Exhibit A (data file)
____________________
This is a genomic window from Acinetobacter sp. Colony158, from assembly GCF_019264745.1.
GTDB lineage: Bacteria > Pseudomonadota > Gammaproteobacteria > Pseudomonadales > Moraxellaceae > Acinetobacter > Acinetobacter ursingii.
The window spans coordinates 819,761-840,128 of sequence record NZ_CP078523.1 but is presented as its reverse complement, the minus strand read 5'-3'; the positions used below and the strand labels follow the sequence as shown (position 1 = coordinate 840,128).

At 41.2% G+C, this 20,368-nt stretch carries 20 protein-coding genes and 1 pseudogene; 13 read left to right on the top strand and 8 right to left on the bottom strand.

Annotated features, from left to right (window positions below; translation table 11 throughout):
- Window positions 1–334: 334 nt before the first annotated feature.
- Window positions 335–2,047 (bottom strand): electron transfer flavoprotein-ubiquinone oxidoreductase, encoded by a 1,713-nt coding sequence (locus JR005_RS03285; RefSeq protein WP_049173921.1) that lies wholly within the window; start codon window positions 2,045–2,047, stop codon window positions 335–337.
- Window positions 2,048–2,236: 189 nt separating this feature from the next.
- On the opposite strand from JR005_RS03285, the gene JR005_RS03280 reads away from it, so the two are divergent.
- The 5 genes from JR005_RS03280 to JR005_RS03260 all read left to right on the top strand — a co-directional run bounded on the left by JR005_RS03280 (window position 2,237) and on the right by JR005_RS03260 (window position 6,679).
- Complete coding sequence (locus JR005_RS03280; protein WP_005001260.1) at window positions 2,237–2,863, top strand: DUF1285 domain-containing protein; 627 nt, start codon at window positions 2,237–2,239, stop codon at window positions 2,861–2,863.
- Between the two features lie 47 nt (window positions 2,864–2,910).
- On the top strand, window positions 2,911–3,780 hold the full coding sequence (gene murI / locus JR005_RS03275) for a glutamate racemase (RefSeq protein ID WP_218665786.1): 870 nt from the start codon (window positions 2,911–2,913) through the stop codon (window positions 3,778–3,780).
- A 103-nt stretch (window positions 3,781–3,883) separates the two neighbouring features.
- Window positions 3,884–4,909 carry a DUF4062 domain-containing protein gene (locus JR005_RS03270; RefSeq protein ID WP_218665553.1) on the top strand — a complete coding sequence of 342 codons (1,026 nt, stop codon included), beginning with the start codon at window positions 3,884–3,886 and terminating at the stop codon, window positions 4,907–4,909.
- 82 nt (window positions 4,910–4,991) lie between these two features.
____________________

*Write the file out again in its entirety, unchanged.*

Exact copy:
This is a genomic window from Acinetobacter sp. Colony158, from assembly GCF_019264745.1.
GTDB lineage: Bacteria > Pseudomonadota > Gammaproteobacteria > Pseudomonadales > Moraxellaceae > Acinetobacter > Acinetobacter ursingii.
The window spans coordinates 819,761-840,128 of sequence record NZ_CP078523.1 but is presented as its reverse complement, the minus strand read 5'-3'; the positions used below and the strand labels follow the sequence as shown (position 1 = coordinate 840,128).

At 41.2% G+C, this 20,368-nt stretch carries 20 protein-coding genes and 1 pseudogene; 13 read left to right on the top strand and 8 right to left on the bottom strand.

Annotated features, from left to right (window positions below; translation table 11 throughout):
- Window positions 1–334: 334 nt before the first annotated feature.
- Window positions 335–2,047 (bottom strand): electron transfer flavoprotein-ubiquinone oxidoreductase, encoded by a 1,713-nt coding sequence (locus JR005_RS03285; RefSeq protein WP_049173921.1) that lies wholly within the window; start codon window positions 2,045–2,047, stop codon window positions 335–337.
- Window positions 2,048–2,236: 189 nt separating this feature from the next.
- On the opposite strand from JR005_RS03285, the gene JR005_RS03280 reads away from it, so the two are divergent.
- The 5 genes from JR005_RS03280 to JR005_RS03260 all read left to right on the top strand — a co-directional run bounded on the left by JR005_RS03280 (window position 2,237) and on the right by JR005_RS03260 (window position 6,679).
- Complete coding sequence (locus JR005_RS03280; protein WP_005001260.1) at window positions 2,237–2,863, top strand: DUF1285 domain-containing protein; 627 nt, start codon at window positions 2,237–2,239, stop codon at window positions 2,861–2,863.
- Between the two features lie 47 nt (window positions 2,864–2,910).
- On the top strand, window positions 2,911–3,780 hold the full coding sequence (gene murI / locus JR005_RS03275) for a glutamate racemase (RefSeq protein ID WP_218665786.1): 870 nt from the start codon (window positions 2,911–2,913) through the stop codon (window positions 3,778–3,780).
- A 103-nt stretch (window positions 3,781–3,883) separates the two neighbouring features.
- Window positions 3,884–4,909 carry a DUF4062 domain-containing protein gene (locus JR005_RS03270; RefSeq protein ID WP_218665553.1) on the top strand — a complete coding sequence of 342 codons (1,026 nt, stop codon included), beginning with the start codon at window positions 3,884–3,886 and terminating at the stop codon, window positions 4,907–4,909.
- 82 nt (window positions 4,910–4,991) lie between these two features.